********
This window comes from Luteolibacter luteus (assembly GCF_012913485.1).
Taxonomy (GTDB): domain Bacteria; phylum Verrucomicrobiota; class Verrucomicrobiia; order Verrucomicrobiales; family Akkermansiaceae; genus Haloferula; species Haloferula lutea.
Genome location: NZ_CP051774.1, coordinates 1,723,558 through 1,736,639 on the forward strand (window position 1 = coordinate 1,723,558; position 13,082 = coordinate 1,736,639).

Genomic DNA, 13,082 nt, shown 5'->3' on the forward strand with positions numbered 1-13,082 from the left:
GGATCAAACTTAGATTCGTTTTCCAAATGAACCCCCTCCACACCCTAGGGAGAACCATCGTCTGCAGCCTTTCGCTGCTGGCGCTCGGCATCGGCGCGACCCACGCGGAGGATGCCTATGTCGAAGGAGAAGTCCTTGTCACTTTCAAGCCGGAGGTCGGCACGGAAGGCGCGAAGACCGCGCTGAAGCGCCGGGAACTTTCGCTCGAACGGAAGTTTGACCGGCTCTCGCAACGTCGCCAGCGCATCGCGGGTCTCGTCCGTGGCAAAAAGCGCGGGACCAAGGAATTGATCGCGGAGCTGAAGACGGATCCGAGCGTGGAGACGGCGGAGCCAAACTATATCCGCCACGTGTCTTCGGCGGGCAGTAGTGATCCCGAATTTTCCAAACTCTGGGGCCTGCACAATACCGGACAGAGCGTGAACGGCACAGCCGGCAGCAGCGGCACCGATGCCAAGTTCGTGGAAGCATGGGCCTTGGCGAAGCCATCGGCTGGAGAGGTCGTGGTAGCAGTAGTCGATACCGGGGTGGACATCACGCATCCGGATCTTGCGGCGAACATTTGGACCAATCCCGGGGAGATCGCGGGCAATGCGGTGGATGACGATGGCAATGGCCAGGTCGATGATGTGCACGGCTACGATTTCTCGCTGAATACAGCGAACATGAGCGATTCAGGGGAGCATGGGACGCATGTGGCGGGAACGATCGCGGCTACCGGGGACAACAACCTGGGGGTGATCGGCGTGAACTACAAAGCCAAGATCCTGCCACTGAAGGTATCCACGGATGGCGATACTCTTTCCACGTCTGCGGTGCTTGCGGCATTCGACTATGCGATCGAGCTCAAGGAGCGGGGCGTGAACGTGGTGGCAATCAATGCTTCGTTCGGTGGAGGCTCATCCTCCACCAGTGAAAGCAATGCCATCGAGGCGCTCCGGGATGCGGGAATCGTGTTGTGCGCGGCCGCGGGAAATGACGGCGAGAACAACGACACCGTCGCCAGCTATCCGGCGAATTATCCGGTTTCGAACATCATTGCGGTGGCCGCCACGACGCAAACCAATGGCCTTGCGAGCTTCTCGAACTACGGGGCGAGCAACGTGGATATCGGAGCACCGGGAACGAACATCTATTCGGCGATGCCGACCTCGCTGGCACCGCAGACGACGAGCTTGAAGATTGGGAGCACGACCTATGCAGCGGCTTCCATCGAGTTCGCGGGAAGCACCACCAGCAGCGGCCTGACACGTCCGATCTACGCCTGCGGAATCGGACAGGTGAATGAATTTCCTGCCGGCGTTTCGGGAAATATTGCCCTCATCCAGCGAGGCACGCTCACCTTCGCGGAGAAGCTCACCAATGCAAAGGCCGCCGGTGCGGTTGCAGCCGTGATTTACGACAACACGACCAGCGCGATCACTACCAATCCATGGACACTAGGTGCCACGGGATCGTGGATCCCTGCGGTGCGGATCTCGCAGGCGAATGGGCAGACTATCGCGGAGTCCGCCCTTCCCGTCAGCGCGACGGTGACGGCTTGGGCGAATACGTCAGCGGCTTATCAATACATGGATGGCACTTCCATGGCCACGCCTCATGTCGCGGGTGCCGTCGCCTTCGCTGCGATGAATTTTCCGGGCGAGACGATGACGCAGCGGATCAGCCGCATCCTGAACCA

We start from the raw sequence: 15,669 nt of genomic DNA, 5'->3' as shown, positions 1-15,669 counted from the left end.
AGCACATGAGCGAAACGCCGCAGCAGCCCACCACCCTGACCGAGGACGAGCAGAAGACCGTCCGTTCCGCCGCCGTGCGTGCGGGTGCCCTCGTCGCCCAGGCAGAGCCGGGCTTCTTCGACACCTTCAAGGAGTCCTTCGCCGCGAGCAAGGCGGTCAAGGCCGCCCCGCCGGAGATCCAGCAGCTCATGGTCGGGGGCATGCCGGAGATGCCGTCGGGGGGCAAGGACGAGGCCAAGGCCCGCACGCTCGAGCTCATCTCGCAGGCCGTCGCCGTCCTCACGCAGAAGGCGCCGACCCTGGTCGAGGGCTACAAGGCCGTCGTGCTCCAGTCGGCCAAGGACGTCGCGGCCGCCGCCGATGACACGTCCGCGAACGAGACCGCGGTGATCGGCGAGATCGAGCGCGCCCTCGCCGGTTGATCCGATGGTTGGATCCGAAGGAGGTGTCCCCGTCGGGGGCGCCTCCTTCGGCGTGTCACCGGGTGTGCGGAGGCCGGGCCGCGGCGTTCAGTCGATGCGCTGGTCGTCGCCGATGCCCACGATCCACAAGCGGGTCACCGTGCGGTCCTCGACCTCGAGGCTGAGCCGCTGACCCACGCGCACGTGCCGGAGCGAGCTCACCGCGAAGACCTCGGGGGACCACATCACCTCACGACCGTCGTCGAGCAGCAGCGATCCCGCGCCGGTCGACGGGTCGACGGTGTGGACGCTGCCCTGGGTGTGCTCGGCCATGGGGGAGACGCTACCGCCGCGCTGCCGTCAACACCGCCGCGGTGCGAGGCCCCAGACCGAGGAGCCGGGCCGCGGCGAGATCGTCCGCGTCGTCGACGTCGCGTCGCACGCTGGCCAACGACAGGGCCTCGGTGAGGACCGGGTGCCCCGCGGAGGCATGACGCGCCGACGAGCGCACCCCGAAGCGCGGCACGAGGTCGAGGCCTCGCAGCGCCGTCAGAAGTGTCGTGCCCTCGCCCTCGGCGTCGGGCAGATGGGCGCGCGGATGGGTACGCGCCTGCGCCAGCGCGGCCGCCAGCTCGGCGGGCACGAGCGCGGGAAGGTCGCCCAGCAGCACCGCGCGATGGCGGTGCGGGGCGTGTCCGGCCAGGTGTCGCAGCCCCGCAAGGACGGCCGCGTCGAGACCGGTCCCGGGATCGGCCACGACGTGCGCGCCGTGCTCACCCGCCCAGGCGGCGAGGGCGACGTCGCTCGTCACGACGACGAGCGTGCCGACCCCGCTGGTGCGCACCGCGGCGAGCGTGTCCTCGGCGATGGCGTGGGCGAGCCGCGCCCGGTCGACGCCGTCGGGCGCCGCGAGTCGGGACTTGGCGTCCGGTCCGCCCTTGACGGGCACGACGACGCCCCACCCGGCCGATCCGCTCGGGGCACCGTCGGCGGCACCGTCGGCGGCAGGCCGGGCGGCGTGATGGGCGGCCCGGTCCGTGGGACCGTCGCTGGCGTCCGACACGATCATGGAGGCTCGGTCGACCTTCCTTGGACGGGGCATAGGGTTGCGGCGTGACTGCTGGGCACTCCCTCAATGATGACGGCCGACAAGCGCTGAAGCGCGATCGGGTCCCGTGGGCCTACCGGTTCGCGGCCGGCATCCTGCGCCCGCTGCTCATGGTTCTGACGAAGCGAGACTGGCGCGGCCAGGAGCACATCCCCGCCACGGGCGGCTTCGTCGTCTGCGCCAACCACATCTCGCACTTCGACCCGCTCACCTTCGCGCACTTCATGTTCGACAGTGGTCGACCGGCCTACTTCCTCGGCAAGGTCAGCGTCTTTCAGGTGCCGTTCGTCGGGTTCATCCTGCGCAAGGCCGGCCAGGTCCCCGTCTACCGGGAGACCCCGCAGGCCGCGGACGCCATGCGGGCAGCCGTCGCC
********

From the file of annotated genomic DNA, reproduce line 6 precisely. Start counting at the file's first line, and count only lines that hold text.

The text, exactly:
We start from the raw sequence: 15,669 nt of genomic DNA, 5'->3' as shown, positions 1-15,669 counted from the left end.